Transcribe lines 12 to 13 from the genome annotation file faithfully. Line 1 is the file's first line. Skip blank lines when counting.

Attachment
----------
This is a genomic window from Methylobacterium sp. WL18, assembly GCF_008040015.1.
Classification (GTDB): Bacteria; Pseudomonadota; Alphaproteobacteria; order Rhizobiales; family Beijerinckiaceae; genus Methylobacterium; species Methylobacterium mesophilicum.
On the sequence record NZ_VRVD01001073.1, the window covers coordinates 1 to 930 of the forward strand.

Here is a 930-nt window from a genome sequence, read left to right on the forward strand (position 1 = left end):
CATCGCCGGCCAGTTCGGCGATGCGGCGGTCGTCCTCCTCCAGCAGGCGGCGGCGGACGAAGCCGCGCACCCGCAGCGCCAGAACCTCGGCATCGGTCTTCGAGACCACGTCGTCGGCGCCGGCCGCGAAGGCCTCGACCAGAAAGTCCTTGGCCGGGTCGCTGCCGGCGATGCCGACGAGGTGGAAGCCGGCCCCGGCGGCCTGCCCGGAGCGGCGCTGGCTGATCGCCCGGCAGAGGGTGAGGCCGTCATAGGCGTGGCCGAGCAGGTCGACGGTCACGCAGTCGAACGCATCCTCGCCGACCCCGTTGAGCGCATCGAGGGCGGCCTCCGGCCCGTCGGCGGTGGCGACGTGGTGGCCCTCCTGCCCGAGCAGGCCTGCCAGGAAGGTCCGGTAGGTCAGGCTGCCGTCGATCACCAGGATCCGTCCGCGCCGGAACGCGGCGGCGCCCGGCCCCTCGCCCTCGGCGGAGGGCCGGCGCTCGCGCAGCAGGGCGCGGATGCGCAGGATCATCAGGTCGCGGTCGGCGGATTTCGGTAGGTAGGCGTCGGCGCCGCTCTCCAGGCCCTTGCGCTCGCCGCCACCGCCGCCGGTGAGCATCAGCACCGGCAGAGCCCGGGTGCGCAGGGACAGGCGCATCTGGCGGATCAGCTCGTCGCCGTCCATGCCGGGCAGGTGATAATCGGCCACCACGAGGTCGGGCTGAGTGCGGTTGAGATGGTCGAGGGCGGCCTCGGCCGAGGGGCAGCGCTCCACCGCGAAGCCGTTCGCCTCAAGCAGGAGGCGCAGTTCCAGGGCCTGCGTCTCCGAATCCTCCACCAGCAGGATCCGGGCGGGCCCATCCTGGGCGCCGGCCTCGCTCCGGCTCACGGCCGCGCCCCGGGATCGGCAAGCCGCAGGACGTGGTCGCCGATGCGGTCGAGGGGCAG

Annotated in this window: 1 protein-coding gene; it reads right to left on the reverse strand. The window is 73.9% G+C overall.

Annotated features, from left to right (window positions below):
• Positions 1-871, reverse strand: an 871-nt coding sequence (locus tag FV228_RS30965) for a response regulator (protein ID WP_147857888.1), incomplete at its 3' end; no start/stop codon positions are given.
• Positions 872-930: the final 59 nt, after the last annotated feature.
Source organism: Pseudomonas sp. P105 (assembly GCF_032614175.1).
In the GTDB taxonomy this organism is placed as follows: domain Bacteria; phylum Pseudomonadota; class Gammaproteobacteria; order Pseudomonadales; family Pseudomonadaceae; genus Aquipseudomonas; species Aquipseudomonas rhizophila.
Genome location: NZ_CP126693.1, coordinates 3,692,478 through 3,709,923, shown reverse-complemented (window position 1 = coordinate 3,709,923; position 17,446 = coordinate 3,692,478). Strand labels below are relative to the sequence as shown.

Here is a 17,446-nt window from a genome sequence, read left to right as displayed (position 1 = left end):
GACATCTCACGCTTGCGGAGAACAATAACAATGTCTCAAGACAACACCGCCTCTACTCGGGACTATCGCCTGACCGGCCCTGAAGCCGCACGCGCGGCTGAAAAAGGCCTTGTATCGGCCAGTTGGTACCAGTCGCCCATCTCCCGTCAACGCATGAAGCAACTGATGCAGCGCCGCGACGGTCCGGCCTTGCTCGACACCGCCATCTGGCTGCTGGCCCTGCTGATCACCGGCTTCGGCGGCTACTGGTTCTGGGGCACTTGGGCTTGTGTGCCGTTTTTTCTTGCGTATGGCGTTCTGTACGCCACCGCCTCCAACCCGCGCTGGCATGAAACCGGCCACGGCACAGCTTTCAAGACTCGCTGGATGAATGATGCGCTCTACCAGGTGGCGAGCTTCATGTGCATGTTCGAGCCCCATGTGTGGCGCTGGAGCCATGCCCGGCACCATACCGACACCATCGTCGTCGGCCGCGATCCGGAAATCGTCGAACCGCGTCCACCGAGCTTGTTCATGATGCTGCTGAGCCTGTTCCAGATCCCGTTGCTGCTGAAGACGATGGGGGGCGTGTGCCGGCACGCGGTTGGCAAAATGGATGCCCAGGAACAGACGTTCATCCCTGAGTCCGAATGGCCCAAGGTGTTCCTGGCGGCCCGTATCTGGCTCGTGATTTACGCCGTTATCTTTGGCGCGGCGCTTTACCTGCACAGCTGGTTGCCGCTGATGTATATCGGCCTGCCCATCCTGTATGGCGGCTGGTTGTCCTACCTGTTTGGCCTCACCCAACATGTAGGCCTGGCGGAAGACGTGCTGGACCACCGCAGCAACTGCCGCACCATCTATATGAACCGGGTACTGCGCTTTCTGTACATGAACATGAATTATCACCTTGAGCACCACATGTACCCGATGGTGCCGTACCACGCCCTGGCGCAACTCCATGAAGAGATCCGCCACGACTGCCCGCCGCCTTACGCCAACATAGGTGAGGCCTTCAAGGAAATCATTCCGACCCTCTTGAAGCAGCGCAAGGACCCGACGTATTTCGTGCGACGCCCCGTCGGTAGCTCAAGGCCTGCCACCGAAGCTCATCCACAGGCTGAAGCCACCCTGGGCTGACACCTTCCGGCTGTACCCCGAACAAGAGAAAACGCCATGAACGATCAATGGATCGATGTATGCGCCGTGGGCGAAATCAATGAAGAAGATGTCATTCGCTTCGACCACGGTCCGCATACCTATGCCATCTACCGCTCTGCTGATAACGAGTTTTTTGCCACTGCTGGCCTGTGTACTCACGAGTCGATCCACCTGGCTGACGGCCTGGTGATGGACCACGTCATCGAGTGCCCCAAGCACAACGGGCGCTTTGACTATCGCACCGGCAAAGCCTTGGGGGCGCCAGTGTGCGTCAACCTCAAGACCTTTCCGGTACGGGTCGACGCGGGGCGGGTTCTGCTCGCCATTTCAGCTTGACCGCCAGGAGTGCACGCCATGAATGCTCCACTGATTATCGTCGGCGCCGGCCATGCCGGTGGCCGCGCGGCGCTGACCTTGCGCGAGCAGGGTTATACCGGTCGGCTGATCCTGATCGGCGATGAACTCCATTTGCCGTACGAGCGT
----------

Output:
Genome location: NZ_CP126693.1, coordinates 3,692,478 through 3,709,923, shown reverse-complemented (window position 1 = coordinate 3,709,923; position 17,446 = coordinate 3,692,478). Strand labels below are relative to the sequence as shown.

Here is a 17,446-nt window from a genome sequence, read left to right as displayed (position 1 = left end):